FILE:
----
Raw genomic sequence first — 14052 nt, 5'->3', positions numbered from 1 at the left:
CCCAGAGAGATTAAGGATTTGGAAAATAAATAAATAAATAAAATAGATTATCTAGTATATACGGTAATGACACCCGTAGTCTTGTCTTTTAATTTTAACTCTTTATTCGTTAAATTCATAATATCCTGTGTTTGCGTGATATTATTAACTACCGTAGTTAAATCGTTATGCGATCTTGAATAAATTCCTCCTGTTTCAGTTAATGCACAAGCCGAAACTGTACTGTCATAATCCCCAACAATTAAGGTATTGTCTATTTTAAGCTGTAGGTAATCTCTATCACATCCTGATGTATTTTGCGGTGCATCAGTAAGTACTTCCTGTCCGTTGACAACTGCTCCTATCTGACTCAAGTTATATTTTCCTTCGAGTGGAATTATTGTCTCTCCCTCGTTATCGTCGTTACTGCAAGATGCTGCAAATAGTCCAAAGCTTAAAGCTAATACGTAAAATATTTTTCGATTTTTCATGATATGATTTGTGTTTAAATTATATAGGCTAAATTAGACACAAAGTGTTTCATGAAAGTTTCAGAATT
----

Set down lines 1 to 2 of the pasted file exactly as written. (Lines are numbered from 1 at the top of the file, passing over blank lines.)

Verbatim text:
Raw genomic sequence first — 14052 nt, 5'->3', positions numbered from 1 at the left:
CCCAGAGAGATTAAGGATTTGGAAAATAAATAAATAAATAAAATAGATTATCTAGTATATACGGTAATGACACCCGTAGTCTTGTCTTTTAATTTTAACTCTTTATTCGTTAAATTCATAATATCCTGTGTTTGCGTGATATTATTAACTACCGTAGTTAAATCGTTATGCGATCTTGAATAAATTCCTCCTGTTTCAGTTAATGCACAAGCCGAAACTGTACTGTCATAATCCCCAACAATTAAGGTATTGTCTATTTTAAGCTGTAGGTAATCTCTATCACATCCTGATGTATTTTGCGGTGCATCAGTAAGTACTTCCTGTCCGTTGACAACTGCTCCTATCTGACTCAAGTTATATTTTCCTTCGAGTGGAATTATTGTCTCTCCCTCGTTATCGTCGTTACTGCAAGATGCTGCAAATAGTCCAAAGCTTAAAGCTAATACGTAAAATATTTTTCGATTTTTCATGATATGATTTGTGTTTAAATTATATAGGCTAAATTAGACACAAAGTGTTTCATGAAAGTTTCAGAATT